The Washington PostDemocracy Dies in Darkness

The group of moms who struggle especially hard with daycare


As American families clamor for more affordable child care, a majority of kids who qualify for public assistance never see the help. Only one in six eligible children received the aid in 2011, according to the most recent government estimate. Census data, however, show a big need: a full 10 percent of preschoolers in a 2011 survey of employed mothers fell into the "self care" category — meaning the only supervision they received was at school.

Researchers have pinpointed a few factors for the lack of support, including little public awareness about the availability of subsidies and long waiting lists. A report published last week reveals an important but often under-appreciated factor: Irregular work schedules.

Mothers working nonstandard hours — servers, retail employees, hospital workers — tend to have less access to quality care than those with 9-to-5 shifts. They rely on relatives and babysitters more often than licensed daycare centers, researchers at the American Enterprise Institute found.

The AEI study examined a national survey sample of nearly 2,500 low-income parents. Fifty-three percent of odd-job moms with one-year-old babies said a relative was their primary source of child care, compared to 43.8 percent of day-job moms.

The difference in care choice was wider for parents of older children. Forty-four percent of odd-job moms with three-year-old kids said day care was their primary arrangement, compared to 59 percent of day-job moms.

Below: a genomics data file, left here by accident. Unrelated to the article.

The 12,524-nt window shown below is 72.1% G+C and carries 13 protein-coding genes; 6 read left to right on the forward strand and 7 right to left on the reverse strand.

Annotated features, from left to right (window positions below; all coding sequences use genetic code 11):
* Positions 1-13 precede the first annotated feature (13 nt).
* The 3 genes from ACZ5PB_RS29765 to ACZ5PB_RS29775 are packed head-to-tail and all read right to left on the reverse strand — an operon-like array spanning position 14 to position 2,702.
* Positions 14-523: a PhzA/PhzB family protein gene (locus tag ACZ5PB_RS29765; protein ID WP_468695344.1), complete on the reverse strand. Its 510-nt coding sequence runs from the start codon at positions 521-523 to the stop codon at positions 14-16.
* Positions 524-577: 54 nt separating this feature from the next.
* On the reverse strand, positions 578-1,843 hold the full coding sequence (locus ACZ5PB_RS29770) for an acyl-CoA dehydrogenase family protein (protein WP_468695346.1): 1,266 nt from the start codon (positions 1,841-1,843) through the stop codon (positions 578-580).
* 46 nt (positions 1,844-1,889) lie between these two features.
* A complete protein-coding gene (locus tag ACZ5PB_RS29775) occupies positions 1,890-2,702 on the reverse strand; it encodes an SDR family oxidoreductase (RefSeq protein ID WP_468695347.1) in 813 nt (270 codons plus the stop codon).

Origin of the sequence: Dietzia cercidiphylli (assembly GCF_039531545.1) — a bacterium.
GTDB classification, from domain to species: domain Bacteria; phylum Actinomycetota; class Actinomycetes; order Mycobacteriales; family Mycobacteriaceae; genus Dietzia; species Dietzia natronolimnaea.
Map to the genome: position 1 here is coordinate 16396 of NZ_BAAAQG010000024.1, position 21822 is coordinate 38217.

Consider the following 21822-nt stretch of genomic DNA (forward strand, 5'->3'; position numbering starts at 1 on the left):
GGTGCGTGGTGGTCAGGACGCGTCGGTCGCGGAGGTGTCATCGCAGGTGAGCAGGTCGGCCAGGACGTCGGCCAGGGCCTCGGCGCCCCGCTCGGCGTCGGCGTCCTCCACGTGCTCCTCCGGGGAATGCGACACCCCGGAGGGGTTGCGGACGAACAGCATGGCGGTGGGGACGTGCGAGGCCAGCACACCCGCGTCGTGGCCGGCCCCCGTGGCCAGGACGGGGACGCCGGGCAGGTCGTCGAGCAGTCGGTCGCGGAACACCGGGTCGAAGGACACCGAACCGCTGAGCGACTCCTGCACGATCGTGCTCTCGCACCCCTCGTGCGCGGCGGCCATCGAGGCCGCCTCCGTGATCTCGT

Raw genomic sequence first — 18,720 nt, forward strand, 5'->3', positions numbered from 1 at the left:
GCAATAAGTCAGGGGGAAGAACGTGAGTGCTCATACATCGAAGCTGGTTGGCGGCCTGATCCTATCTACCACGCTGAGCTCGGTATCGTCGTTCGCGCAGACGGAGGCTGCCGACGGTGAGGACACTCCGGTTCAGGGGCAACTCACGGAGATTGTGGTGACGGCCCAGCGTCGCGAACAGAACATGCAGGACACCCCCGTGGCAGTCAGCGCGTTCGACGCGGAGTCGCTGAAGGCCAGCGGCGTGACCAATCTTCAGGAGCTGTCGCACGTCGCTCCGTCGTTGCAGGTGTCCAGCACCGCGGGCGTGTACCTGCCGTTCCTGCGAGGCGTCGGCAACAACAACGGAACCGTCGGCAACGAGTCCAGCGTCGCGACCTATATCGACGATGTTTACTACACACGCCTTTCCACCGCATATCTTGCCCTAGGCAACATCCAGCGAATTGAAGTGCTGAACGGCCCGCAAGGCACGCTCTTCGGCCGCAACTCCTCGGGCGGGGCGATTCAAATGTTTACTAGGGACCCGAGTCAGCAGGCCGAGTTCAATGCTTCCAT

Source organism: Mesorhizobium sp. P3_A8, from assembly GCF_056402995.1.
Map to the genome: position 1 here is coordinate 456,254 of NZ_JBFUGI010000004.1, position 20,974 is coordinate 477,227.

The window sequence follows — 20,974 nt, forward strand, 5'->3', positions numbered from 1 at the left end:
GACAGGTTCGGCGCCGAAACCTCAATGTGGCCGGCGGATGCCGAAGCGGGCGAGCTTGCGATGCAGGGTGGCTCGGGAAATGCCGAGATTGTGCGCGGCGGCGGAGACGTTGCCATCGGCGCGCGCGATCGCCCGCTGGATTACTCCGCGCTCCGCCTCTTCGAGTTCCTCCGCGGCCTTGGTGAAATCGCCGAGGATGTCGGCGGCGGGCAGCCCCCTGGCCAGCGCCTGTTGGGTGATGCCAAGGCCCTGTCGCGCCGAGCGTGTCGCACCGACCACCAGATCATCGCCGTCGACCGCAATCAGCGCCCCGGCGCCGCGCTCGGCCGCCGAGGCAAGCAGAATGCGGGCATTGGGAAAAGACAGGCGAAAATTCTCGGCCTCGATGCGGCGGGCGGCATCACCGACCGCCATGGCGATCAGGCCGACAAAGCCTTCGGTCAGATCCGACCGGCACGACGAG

Researchers didn’t find a statistically significant tie between work hours and receipt of subsidies. But among the moms who used daycare, 56 percent collected public assistance, while only 14.4 percent of those who paid relatives collected the benefit.

Off-hours parents also tend to earn less income. Many minimum wage jobs require night and weekend labor — and, with the recent rise of on-call scheduling in the service sector, many employees must scramble to find care with little notice.

The AEI study points out additional challenges. In order to use subsidies, parents usually have to specify in advance the number of hours of care needed and the name of the provider — not exactly a recipe for last-minute arrangements.

“It’s common, unfortunately, that non-traditional and varied work schedules make it difficult to find and afford licensed child care program,” said Michelle McCready, deputy chief of policy at Child Care Aware of America, a national organization focused on quality care. “Parents shouldn’t have to compromise on quality because they have a different work schedule.”

Finding a licensed provider already registered to receive government reimbursement, meanwhile, is easier than setting up payments for the next-door neighbor. Some states disproportionately mark daycare centers as eligible to receive subsidies.

The result: Parents with the lowest-paying, least flexible jobs have the toughest time finding and paying for quality child care.

“The existing government child care assistance program,” wrote , the report author, “needs to offer more variety in type of child care, as well as more flexibility for nonstandard schedule workers.”

Helen Blank, director of childcare and early learning at the National Women’s Law Center, said states can adopt policies that streamline the application process for all parents. They could direct more funds to centers that stay open late. They could teach families how to pay babysitters with vouchers.

“These families face enormous stress,” Blank said. “Their schedules change all the time. They don’t earn enough money. They don’t get sick leave. They don't get leave when they have children.”

But these fixes, she argues, won’t solve the overarching problem.

"The dollars for children are shrinking," she said. "The dollars to providers are shrinking."

Last fiscal year, total federal funding for child care assistance from the Child Care and Development Block Grant and Temporary Assistance for Needy Families was roughly $8 billion, according to the NWLC — a significant drop from an inflation-adjusted $11.16 billion in 2001.